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The Meaning of Honor
for Honors Students and
Programs
Dr. Nancy Stanlick
UCF Department of Philosophy
Burnett Honors College Family Weekend
October 20, 2007
Ethical Theories
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Purpose of Teaching/Taking an Ethics
Course
Some Major Elements/Theories
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Utilitarianism
Deontology
Contract Theory
Virtue Ethics
The Full Meaning of Honor?
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High Achievement
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Promise of Continued Achievement
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Sufficient for entrance
To be worthy of honor
An Active Moral Notion
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Getting and Giving
Appearance and Reality
Passing and Passing
Community Membership
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Acceptance and Membership
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Benefits and Obligations
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What Kind of Community?
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Personal and intellectual excellence
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Create, sustain community
The UCF Creed
Honors College Honor Code
What Kind of Person?

Academic and Moral Exemplar
Burnett Honors College
Honor Code
As a member of The Burnett Honors College I pledge to uphold the
following academic and ethical standards:
To strive for the highest levels of performance in all scholarly endeavors
and to do so with the enthusiasm that stems from a true love of
learning and a devotion to academic excellence
To demonstrate self-discipline, commitment, and responsibility in fulfilling
my obligations as a member of the academic community
To show thoughtfulness, understanding, and empathy toward my peers,
and to offer encouragement as they pursue their intellectual goals
To be respectful of, and attentive toward those who teach and mentor,
while cherishing the ideal that academic excellence is best served where
scholarly debate flourishes
To honor the traditional rules of conduct that guide the achievements of a
scholar including contempt for plagiarism, cheating, falsification, or any
activity that threatens academic integrity and honesty.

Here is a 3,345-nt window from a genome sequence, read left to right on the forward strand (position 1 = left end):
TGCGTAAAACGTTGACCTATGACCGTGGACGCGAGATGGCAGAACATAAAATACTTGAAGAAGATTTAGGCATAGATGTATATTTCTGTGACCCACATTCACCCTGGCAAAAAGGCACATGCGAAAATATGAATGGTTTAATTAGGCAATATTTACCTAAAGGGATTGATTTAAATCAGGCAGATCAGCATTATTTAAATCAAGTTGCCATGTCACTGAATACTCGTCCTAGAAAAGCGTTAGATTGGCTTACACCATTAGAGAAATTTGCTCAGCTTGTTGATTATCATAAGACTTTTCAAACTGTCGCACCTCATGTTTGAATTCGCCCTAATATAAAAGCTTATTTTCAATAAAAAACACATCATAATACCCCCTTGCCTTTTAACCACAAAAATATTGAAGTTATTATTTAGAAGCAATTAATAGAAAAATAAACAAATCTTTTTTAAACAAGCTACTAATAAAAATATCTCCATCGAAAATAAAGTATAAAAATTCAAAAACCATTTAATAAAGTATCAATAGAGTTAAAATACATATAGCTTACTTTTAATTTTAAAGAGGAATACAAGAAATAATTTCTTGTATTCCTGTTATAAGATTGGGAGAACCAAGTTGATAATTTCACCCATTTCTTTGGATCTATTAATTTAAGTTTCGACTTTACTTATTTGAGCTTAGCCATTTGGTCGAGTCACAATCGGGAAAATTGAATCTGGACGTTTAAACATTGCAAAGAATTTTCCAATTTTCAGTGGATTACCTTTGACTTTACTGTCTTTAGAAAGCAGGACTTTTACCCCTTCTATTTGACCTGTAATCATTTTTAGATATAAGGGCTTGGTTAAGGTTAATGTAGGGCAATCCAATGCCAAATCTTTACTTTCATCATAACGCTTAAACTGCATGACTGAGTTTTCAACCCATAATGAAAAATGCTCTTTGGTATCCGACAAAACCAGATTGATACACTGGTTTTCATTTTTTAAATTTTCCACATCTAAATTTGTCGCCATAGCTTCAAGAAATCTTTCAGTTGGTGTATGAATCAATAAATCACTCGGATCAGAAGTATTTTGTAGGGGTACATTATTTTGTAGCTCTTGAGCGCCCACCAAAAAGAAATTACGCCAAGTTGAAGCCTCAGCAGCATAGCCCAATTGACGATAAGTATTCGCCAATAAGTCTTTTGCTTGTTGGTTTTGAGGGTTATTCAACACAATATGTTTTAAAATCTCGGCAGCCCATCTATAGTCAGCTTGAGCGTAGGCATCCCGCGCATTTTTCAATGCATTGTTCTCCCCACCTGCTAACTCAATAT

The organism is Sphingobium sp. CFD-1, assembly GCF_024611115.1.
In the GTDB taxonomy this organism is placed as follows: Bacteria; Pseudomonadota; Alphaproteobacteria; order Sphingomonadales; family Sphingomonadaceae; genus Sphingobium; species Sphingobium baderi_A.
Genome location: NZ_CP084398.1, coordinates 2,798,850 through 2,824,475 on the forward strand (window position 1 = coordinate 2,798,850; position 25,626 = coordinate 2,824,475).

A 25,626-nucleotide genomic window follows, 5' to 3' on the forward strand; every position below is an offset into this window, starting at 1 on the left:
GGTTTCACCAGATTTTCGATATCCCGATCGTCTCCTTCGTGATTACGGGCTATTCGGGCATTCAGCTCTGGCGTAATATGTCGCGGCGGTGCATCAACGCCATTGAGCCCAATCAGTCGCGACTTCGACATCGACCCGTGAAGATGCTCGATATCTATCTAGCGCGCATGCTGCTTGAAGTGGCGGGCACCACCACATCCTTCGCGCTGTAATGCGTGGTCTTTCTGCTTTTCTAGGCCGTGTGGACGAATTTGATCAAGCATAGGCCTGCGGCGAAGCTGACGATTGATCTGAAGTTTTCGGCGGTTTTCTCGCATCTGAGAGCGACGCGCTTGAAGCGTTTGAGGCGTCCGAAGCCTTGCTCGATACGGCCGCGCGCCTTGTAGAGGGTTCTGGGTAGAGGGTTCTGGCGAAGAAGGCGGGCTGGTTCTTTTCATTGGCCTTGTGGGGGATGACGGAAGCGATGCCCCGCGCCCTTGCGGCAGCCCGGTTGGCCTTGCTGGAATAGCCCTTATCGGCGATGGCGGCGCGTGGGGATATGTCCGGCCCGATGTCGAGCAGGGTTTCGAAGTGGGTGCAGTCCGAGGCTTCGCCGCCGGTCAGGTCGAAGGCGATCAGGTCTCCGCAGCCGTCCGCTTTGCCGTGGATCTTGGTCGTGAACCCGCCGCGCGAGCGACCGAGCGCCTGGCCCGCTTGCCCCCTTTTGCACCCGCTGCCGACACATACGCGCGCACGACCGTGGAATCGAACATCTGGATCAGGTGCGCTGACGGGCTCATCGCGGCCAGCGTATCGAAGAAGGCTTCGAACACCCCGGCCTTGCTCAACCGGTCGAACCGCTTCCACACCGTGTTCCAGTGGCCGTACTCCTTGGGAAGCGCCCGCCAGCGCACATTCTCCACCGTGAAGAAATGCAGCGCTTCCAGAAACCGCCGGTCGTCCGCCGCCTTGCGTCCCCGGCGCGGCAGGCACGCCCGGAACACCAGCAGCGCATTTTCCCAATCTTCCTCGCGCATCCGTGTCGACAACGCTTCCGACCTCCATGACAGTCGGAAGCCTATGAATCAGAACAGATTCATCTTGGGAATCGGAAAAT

The UCF Creed
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Integrity, scholarship, community, creativity, and excellence are the
core values that guide our conduct, performance, and decisions.
Integrity
I will practice and defend academic and personal honesty.
Scholarship
I will cherish and honor learning as a fundamental purpose of my
membership in the UCF community.
Community
I will promote an open and supportive campus environment by
respecting the rights and contributions of every individual.
Creativity
I will use my talents to enrich the human experience.
Excellence
I will strive toward the highest standards of performance in any
endeavor I undertake.
What IS the Honor Code?
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Is it a list of external, imposed rules with
attendant punishments for infractions?
OR
Is it a way of academic, personal, and
professional life?
How do these possibilities relate to
theoretical views of academic integrity?
“Honor” Expanded

Two Meanings
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An Example:
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Descriptive – high status
Prescriptive – moral approval
Citizen and Visitor
Citizen Voter
Aristotle and the Severed Hand
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Homonomous meaning
Personal and Civic Friendship
in Community

Aristotle on Friendship
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A Limitation of this View
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Hundreds of People, Anonymity
Overcoming the Limitation
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Utility, Pleasure, Virtue
Part of a Community
A common Purpose, Goal
Shared Characteristics
To BE a Member of the Community
Concluding Thoughts
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The honors student is not honored or
“honorable” simply for academic
attainment. Honor, more completely
understood, is granted by others, and
warranted within oneself, as recognition
of a way of living or being that
maintains one’s status as a member of
an honors community.
Conclusion Continued

Honors colleges and their students are
uniquely capable of creating and
maintaining academic communities of
honor and integrity because they are
persons of personal and academic
excellence.
Conclusion Continued

A community of honor is constituted by
people who understand their
relationships with each other to be
exemplifications of Aristotelian virtue
and civil friendship. To be an honors
student is more than a description. An
honors student is a moral exemplar in
the academic community.
References
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Aristotle, Nicomachean Ethics, Books IIII, VIII-IX.
Nancy A. Stanlick, “Creating an Honors
Community: A Virtue Ethics Approach,”
Journal of the National Collegiate
Honors Council, Spring/Summer 2006
(7, 1): 75-92.